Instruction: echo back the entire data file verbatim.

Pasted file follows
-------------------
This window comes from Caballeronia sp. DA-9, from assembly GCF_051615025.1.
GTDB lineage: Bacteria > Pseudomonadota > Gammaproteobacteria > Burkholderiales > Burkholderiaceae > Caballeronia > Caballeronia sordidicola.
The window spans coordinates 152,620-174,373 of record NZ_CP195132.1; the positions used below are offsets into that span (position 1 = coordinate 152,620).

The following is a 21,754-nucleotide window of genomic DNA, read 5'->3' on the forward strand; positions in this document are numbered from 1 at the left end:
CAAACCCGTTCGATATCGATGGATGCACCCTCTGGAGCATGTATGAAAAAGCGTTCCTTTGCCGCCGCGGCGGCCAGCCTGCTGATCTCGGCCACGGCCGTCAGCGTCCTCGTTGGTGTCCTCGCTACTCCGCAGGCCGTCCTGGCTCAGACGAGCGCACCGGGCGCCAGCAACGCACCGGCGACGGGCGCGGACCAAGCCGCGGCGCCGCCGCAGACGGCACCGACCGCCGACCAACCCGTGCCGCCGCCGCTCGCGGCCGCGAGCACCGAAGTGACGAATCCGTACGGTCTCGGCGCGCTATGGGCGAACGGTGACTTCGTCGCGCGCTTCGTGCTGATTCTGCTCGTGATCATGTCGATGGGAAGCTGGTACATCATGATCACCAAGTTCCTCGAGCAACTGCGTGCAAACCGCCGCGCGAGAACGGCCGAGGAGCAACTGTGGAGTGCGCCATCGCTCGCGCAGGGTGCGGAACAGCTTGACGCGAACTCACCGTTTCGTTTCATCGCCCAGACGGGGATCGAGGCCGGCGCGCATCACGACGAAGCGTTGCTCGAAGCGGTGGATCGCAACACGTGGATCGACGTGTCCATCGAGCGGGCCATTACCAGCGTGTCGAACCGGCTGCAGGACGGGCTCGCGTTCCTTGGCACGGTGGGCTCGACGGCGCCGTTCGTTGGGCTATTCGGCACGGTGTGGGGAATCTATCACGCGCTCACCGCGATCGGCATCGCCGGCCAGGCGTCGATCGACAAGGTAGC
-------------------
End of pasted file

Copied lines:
This window comes from Caballeronia sp. DA-9, from assembly GCF_051615025.1.
GTDB lineage: Bacteria > Pseudomonadota > Gammaproteobacteria > Burkholderiales > Burkholderiaceae > Caballeronia > Caballeronia sordidicola.
The window spans coordinates 152,620-174,373 of record NZ_CP195132.1; the positions used below are offsets into that span (position 1 = coordinate 152,620).

The following is a 21,754-nucleotide window of genomic DNA, read 5'->3' on the forward strand; positions in this document are numbered from 1 at the left end:
CAAACCCGTTCGATATCGATGGATGCACCCTCTGGAGCATGTATGAAAAAGCGTTCCTTTGCCGCCGCGGCGGCCAGCCTGCTGATCTCGGCCACGGCCGTCAGCGTCCTCGTTGGTGTCCTCGCTACTCCGCAGGCCGTCCTGGCTCAGACGAGCGCACCGGGCGCCAGCAACGCACCGGCGACGGGCGCGGACCAAGCCGCGGCGCCGCCGCAGACGGCACCGACCGCCGACCAACCCGTGCCGCCGCCGCTCGCGGCCGCGAGCACCGAAGTGACGAATCCGTACGGTCTCGGCGCGCTATGGGCGAACGGTGACTTCGTCGCGCGCTTCGTGCTGATTCTGCTCGTGATCATGTCGATGGGAAGCTGGTACATCATGATCACCAAGTTCCTCGAGCAACTGCGTGCAAACCGCCGCGCGAGAACGGCCGAGGAGCAACTGTGGAGTGCGCCATCGCTCGCGCAGGGTGCGGAACAGCTTGACGCGAACTCACCGTTTCGTTTCATCGCCCAGACGGGGATCGAGGCCGGCGCGCATCACGACGAAGCGTTGCTCGAAGCGGTGGATCGCAACACGTGGATCGACGTGTCCATCGAGCGGGCCATTACCAGCGTGTCGAACCGGCTGCAGGACGGGCTCGCGTTCCTTGGCACGGTGGGCTCGACGGCGCCGTTCGTTGGGCTATTCGGCACGGTGTGGGGAATCTATCACGCGCTCACCGCGATCGGCATCGCCGGCCAGGCGTCGATCGACAAGGTAGC